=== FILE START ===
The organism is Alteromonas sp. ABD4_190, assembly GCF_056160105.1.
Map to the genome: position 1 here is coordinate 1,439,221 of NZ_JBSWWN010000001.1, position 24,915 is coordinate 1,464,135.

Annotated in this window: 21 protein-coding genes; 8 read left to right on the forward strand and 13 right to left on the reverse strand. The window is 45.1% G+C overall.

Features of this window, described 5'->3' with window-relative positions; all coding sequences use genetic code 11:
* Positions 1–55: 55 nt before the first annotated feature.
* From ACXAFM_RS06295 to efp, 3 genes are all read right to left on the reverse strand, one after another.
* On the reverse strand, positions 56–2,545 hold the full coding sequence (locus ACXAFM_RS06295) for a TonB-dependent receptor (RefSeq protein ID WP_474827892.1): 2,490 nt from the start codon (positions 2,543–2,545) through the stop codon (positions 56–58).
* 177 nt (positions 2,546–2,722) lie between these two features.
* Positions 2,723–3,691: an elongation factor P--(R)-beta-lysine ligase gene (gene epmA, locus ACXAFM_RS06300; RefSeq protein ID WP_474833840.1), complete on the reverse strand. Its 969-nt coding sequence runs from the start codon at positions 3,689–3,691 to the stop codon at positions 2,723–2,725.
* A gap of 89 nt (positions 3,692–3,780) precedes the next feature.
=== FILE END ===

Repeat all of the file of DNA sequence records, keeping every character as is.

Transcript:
The organism is Alteromonas sp. ABD4_190, assembly GCF_056160105.1.
Map to the genome: position 1 here is coordinate 1,439,221 of NZ_JBSWWN010000001.1, position 24,915 is coordinate 1,464,135.

Annotated in this window: 21 protein-coding genes; 8 read left to right on the forward strand and 13 right to left on the reverse strand. The window is 45.1% G+C overall.

Features of this window, described 5'->3' with window-relative positions; all coding sequences use genetic code 11:
* Positions 1–55: 55 nt before the first annotated feature.
* From ACXAFM_RS06295 to efp, 3 genes are all read right to left on the reverse strand, one after another.
* On the reverse strand, positions 56–2,545 hold the full coding sequence (locus ACXAFM_RS06295) for a TonB-dependent receptor (RefSeq protein ID WP_474827892.1): 2,490 nt from the start codon (positions 2,543–2,545) through the stop codon (positions 56–58).
* 177 nt (positions 2,546–2,722) lie between these two features.
* Positions 2,723–3,691: an elongation factor P--(R)-beta-lysine ligase gene (gene epmA, locus ACXAFM_RS06300; RefSeq protein ID WP_474833840.1), complete on the reverse strand. Its 969-nt coding sequence runs from the start codon at positions 3,689–3,691 to the stop codon at positions 2,723–2,725.
* A gap of 89 nt (positions 3,692–3,780) precedes the next feature.